Stoltze’s Century of Innovation

By Beacon Staff

COLUMBIA FALLS – Paul McKenzie stood near a doorway at F.H. Stoltze Land and Lumber Company’s sawmill and offered an observation.

“It doesn’t look like much from the outside,” McKenzie said, “but inside it’s really state of the art.”

For an outsider, a tour through Stoltze’s sawmill is revealing if not surprising. Computer monitors display detailed 3-D images as part of an “optimization” strategy that ensures each log is efficiently utilized. Dozens of miles of wires form lifelines between pieces of heavy industrial equipment. Red lights blink and cameras take in the whole scene.

Outside the mill, McKenzie, the lumber company’s lands and resource manager, points to the site of Stoltze’s soon-to-be-built biomass cogeneration plant. And under construction elsewhere on the property is Algae AquaCulture Technology’s cutting-edge biorefinery, which seeks to use algae and wood waste in a closed-loop energy system.

In other words, Stoltze doesn’t shy away from innovation.

“Maybe that’s why we’ve lasted 100 years,” General Manager Chuck Roady said last week. “We’ve always allowed these opportunities to come along and we’ve always looked at trying new things.”

Stoltze is celebrating its 100-year anniversary, with an official celebration planned in August. The company, which was officially incorporated in 1912, has remained under family ownership for the entire century, beginning with F.H. Stoltze and continuing with his heirs today. All but two members of the current board of directors are family.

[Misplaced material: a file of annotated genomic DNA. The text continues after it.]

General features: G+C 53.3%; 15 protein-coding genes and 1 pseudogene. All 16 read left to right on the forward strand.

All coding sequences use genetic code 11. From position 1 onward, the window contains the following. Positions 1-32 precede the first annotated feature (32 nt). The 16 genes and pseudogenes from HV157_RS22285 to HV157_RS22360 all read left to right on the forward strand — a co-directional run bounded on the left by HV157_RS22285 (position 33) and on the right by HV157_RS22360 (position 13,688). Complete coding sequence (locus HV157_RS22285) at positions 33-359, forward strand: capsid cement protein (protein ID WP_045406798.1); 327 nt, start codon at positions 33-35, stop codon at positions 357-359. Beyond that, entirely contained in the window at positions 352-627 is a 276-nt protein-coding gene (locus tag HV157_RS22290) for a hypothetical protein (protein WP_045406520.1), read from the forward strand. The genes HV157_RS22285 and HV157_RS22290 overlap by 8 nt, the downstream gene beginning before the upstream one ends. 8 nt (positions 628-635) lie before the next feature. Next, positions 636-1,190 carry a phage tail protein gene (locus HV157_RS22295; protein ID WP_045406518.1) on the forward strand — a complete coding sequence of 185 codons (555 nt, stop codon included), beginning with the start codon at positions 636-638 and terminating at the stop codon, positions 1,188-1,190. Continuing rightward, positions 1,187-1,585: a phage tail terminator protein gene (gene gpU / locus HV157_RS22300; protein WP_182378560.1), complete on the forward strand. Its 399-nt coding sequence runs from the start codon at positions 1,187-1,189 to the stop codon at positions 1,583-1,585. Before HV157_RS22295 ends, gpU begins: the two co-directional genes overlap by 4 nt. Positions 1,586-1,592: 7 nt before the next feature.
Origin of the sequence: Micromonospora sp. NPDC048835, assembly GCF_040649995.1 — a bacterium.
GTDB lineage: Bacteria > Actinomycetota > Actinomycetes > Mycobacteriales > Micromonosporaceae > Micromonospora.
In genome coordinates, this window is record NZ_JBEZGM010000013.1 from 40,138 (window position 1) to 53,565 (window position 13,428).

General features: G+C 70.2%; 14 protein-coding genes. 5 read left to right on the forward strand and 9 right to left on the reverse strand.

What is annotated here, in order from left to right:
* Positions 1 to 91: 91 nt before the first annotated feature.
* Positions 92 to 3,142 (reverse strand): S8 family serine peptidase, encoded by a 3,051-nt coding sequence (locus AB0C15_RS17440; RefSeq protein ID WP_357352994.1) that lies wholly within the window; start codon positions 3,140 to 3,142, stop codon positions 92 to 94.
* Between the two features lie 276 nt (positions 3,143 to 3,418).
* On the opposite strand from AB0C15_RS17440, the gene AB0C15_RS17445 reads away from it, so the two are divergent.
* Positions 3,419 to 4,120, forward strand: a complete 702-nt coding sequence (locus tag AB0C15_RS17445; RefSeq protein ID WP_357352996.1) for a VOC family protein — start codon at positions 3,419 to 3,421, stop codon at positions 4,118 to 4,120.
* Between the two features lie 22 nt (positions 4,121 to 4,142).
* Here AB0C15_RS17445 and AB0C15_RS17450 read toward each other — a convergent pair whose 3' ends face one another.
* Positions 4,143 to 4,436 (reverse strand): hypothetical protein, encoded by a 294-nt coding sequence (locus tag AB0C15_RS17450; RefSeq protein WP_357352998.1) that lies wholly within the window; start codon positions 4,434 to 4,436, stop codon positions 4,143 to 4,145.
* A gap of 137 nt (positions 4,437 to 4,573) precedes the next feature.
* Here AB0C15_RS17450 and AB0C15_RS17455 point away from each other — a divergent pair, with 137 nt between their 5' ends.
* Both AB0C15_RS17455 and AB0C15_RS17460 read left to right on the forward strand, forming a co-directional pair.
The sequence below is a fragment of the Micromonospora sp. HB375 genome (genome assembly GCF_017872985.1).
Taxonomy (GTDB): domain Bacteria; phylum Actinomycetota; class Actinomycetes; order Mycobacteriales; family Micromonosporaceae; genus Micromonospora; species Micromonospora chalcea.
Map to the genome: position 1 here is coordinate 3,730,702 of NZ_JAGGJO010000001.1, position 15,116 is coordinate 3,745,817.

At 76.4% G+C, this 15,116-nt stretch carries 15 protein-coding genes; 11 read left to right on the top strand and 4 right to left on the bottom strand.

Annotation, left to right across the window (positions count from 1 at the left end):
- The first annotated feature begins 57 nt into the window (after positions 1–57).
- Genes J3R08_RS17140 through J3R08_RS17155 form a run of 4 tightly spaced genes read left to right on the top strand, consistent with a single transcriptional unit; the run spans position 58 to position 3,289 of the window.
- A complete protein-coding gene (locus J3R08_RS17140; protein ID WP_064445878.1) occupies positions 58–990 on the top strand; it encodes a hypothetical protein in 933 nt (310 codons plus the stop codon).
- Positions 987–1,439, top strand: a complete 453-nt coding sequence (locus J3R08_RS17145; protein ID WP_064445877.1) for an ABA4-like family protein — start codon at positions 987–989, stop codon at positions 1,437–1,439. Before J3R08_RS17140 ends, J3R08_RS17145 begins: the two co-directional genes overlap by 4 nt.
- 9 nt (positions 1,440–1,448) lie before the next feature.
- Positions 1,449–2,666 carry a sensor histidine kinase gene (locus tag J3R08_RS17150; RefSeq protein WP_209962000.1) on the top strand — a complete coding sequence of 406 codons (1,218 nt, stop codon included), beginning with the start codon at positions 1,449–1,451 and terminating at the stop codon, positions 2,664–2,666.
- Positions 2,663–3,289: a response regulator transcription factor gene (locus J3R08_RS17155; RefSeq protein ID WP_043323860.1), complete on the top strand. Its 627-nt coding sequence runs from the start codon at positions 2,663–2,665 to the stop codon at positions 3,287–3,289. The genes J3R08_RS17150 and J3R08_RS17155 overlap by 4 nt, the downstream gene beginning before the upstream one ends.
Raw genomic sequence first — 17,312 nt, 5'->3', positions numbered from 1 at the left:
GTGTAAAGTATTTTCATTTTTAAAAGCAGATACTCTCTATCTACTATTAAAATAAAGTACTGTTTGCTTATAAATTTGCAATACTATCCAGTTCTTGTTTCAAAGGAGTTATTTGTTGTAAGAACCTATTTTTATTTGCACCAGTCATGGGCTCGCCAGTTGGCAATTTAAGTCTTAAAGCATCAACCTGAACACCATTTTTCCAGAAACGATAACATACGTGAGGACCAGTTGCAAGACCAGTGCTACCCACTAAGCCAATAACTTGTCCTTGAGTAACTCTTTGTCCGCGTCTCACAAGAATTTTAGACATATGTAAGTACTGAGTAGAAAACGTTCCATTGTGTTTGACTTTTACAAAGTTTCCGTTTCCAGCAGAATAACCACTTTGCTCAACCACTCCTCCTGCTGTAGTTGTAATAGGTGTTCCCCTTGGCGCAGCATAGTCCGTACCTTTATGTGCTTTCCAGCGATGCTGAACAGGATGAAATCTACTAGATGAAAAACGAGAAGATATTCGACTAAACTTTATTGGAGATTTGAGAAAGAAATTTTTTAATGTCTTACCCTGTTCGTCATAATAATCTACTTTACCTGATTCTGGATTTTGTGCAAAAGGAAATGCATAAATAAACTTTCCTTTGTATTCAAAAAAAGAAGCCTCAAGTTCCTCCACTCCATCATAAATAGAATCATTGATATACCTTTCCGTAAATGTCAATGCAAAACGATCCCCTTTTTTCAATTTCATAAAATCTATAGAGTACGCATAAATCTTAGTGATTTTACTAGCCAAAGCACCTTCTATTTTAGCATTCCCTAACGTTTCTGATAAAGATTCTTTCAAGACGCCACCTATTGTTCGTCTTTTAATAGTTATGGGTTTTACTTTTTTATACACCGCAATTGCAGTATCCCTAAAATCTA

F.H. Stoltze’s granddaughters Sallie O’Brien and Carolyn Benepe, who both live in Minnesota, are proud of how the company has remained true to the family’s vision, Roady said.

“They’re very proud of allowing (Stoltze’s) lands to be open to the public,” he said.

Around 1880, F.H. Stoltze began his association with James Hill, owner of the Great Northern Railroad. At the time, Stoltze was a large shipper on the railroad and reportedly employed 700 people to collect buffalo bones to be used as fertilizer. Hill enlisted Stoltze to build general stores along the railroad to supply both the railroad and settlers heading West.

Stoltze’s railroad ventures brought him to the Flathead Valley where he expanded his business interests into the timber industry. Around the turn of the 20th century, Stoltze became a partner in three Flathead lumber companies: State, Enterprise and Empire.

Then on Aug. 31, 1912, he formed the F.H. Stoltze Land Company. Articles of incorporation were amended in 1933 to change the name to F.H. Stoltze Land and Lumber Company. The mill itself began taking shape in 1918, when Stoltze transferred equipment from State Lumber to a site on modern-day Halfmoon Road west of Columbia Falls, where the mill is still located today.

The first logs were sawed at the Halfmoon mill in May of 1923. Nearly 90 years later, the saws are still buzzing, though with decidedly more technological assistance.

“Not many companies in Montana can say that they’ve been around 100 years,” Roady said. “The list is even shorter for forest products companies like ourselves. It’s just a real feat and we’re proud to be part of a family-owned operation that has been around this long.”